Sheldon Harris is a good friend of mine, a sought after coach at CEO Coaching International and a very successful CEO.
Last year he sat down with Forbes Contributors David Sturt and Todd Nordstrom to discuss how he’s led not just one, but two, large organizations through extreme growth. With such evergreen topics as these, I thought it would be good to revisit his 3 Promises to Drive Extreme Growth originally published here: http://www.forbes.com/sites/davidsturt/2014/07/29/3-promises-to-drive-extreme-growth-ceo-coach-sheldon-harris-spills-the-beans/
From 1996 to 2006, Cold Stone Creamery catapulted from a handful of corner ice cream stores to more than 1,400 international and domestic locations.
Opening its doors in 2004, Complete Nutrition, based in Omaha Nebraska, has grown from 15 stores to 180—making it one of the fastest growing franchises in its category.
What do these two companies have in common? It was their President/CEO. His name is Sheldon Harris.
Sheldon Harris shares his insight into growth that you won’t expect to hear—people strategy, built on three promises.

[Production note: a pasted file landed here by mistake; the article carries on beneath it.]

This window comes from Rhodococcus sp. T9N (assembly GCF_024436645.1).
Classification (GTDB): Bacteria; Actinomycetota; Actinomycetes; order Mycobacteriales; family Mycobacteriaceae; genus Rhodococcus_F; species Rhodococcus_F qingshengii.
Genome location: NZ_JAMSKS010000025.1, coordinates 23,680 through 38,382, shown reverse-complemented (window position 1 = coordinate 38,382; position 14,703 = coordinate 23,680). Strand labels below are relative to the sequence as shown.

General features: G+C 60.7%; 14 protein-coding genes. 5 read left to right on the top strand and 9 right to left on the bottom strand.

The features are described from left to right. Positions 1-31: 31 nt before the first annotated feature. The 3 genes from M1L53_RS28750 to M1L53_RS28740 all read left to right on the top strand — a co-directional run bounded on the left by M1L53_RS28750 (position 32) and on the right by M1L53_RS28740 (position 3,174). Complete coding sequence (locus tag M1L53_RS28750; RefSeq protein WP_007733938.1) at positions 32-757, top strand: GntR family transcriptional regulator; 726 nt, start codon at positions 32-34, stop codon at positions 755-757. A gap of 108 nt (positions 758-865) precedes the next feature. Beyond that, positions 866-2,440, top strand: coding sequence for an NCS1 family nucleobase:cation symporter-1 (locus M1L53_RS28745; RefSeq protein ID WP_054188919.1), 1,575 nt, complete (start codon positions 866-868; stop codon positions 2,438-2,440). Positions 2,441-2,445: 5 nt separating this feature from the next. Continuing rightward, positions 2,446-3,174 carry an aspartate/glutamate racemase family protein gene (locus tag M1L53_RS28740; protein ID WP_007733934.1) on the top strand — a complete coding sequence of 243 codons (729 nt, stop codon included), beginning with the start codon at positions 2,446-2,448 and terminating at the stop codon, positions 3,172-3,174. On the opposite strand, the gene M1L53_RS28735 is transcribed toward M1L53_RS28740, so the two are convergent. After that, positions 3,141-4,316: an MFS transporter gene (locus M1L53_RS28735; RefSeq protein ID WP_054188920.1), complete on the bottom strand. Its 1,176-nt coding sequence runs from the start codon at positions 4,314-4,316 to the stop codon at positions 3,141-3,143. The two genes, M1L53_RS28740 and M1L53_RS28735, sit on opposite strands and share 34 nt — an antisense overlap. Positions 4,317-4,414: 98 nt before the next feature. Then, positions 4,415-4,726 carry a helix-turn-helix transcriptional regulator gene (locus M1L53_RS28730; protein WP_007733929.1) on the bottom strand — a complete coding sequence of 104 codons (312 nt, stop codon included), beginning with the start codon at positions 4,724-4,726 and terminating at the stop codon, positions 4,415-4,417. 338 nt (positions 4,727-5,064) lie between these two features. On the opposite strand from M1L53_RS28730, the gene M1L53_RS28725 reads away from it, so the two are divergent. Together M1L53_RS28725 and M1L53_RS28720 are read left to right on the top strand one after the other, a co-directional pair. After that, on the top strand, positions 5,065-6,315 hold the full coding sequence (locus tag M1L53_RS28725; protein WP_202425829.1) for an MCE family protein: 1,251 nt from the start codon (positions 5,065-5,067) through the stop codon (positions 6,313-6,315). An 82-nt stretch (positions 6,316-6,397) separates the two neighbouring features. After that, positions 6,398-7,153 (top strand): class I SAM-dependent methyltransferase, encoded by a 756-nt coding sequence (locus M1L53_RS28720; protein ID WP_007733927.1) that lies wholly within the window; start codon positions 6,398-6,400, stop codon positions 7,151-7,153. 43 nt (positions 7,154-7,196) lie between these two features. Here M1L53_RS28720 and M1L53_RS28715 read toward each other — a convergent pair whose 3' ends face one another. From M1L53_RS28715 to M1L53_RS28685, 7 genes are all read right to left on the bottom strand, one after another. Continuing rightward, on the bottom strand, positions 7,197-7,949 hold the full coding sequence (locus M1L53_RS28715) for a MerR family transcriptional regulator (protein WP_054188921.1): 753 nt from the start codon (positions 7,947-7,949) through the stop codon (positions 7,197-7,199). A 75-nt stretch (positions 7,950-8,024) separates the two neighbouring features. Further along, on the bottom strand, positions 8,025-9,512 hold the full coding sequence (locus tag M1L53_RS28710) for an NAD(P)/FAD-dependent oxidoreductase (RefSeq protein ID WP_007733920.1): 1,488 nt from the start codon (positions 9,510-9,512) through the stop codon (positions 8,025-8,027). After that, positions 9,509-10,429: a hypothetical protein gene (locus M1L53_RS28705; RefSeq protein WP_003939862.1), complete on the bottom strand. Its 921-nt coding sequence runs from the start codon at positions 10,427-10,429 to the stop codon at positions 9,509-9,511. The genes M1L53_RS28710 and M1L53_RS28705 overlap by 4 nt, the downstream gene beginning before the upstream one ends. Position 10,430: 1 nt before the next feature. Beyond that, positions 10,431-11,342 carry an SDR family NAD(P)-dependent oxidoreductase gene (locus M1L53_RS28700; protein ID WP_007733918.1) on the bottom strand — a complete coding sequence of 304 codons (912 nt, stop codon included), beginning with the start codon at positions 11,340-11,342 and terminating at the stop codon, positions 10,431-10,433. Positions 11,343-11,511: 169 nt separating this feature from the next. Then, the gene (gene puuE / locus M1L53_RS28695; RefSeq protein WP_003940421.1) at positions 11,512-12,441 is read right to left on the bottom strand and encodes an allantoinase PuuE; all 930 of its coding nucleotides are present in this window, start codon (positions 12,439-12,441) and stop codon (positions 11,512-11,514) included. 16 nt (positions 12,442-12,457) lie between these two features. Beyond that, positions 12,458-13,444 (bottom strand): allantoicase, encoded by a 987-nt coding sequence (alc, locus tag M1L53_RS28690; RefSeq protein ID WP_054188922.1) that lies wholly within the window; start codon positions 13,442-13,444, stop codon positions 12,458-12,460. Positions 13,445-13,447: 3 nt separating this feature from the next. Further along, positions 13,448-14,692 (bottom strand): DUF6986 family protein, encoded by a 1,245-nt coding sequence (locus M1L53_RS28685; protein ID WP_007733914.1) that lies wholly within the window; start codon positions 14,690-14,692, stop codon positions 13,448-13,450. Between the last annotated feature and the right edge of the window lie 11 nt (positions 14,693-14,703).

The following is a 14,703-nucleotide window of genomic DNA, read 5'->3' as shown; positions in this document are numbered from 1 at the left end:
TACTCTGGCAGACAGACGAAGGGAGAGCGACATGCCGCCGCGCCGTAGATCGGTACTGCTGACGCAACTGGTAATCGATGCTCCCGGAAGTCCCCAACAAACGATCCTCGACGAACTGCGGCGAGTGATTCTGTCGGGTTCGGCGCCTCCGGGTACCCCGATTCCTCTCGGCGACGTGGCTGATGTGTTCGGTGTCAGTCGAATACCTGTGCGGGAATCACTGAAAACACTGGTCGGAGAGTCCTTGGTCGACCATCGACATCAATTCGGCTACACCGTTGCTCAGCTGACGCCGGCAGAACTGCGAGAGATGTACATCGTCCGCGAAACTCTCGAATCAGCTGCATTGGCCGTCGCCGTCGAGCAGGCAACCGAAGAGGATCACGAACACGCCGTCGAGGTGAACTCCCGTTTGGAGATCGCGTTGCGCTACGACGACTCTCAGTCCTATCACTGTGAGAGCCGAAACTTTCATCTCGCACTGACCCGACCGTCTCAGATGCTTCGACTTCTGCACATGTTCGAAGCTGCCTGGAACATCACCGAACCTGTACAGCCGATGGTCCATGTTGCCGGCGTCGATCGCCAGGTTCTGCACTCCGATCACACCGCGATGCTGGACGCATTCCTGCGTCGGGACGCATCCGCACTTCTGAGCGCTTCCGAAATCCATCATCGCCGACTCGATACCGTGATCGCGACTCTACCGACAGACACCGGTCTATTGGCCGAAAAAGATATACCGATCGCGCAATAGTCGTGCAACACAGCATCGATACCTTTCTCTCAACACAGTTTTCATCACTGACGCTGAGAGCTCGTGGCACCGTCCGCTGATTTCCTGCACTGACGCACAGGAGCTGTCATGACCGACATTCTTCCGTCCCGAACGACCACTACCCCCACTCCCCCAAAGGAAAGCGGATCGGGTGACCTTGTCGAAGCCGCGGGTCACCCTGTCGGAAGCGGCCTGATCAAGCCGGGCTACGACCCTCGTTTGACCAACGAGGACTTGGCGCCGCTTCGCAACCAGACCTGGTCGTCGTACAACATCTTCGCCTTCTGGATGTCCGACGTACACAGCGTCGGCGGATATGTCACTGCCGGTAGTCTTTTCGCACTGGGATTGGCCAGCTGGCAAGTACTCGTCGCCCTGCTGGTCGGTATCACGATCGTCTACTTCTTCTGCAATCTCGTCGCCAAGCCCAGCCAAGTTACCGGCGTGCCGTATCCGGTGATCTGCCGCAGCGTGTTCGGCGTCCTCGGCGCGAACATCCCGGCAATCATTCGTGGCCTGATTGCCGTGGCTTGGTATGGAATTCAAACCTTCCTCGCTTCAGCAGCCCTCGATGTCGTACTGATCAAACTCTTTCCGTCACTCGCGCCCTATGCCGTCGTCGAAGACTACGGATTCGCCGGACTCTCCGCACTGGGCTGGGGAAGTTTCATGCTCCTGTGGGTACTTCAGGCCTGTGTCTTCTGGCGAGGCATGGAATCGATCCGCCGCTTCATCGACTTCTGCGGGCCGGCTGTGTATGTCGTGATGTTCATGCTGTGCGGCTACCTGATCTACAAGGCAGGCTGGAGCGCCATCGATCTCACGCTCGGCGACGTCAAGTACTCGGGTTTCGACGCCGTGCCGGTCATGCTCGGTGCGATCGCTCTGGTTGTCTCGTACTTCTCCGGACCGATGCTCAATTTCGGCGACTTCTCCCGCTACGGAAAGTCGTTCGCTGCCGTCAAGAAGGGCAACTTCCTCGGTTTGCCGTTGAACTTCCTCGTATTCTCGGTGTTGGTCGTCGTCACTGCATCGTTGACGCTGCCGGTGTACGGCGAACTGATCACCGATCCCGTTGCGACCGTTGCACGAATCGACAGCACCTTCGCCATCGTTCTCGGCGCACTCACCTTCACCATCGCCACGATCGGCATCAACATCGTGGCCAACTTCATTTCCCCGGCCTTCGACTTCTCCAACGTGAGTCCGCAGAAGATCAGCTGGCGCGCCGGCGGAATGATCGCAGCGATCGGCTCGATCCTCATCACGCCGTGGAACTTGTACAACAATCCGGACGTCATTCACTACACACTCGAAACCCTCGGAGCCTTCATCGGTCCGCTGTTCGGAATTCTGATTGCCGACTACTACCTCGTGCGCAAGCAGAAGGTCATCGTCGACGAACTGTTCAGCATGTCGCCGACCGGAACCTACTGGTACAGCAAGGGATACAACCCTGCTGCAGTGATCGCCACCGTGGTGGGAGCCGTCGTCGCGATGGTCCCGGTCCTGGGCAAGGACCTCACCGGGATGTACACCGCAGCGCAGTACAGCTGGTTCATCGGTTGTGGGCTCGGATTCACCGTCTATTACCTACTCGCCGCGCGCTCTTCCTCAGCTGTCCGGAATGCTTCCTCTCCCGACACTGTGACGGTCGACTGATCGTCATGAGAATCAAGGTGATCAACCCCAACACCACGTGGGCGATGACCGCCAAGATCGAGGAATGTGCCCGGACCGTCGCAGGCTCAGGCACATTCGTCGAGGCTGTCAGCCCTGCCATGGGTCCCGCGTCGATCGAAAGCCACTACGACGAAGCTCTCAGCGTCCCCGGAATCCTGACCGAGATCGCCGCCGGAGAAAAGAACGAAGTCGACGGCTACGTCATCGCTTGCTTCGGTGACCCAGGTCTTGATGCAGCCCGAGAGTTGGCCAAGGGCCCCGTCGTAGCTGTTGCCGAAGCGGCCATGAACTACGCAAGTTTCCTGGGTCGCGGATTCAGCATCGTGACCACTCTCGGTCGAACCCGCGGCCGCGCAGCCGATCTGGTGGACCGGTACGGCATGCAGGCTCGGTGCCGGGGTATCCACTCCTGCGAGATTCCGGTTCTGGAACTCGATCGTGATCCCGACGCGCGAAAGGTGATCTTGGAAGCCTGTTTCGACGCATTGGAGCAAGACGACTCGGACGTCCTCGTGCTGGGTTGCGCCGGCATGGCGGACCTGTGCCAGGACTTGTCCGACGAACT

“Business is business,” said Harris. “Product is important. Timing is important. Service is critical. But, good people strategies grow companies.”
We sat down with Harris at Grand Canyon University in Phoenix, Arizona where he teaches for the Ken Blanchard Executive MBA Program.
David Sturt and Todd Nordstrom: You have a history of taking small companies and turning them into global brands. Let us play devil’s advocate. Products, services and consumer trends aren’t the primary drivers of growth?
Harris: They’re crucial. But, no matter what industry you’re in, you’re really in the same business: the “people” business. Leading growth is about enabling your people to become the future.
Sturt and Nordstrom: A lot of companies are saying “get out of the way of people.” And, that makes a lot of leaders nervous. Is it a “hands off” approach that you’re suggesting?
Harris: No, it’s not. The biggest problem is that we’ve taken a “hands off” strategy in the wrong areas of leadership. Of course we need to get out of the way of people and let them be their best. That’s typically where management has tried to have a grip, and shouldn’t. Where we need to take a “hands on” approach is in the way we deal with conflict. We need to have the courage to do what it takes to bring out the best in our people, even if it isn’t always comfortable or convenient.
Sturt and Nordstrom: What do mean?
Harris: In my experience, I’ve seen one thing transform a culture and increase the productivity of an organization more than any other single factor—it’s something I call Integrity in Communication.
Sturt and Nordstrom: Integrity in Communication? Explain that.
Harris: Integrity can be nebulous. How do you “live” integrity? Sure, you can be honest, honor your word, and show respect to others. But, how do you make integrity truly actionable? The answer is to use humankind’s primary mechanism, communication.
Sturt and Nordstrom: Integrity starts with our words?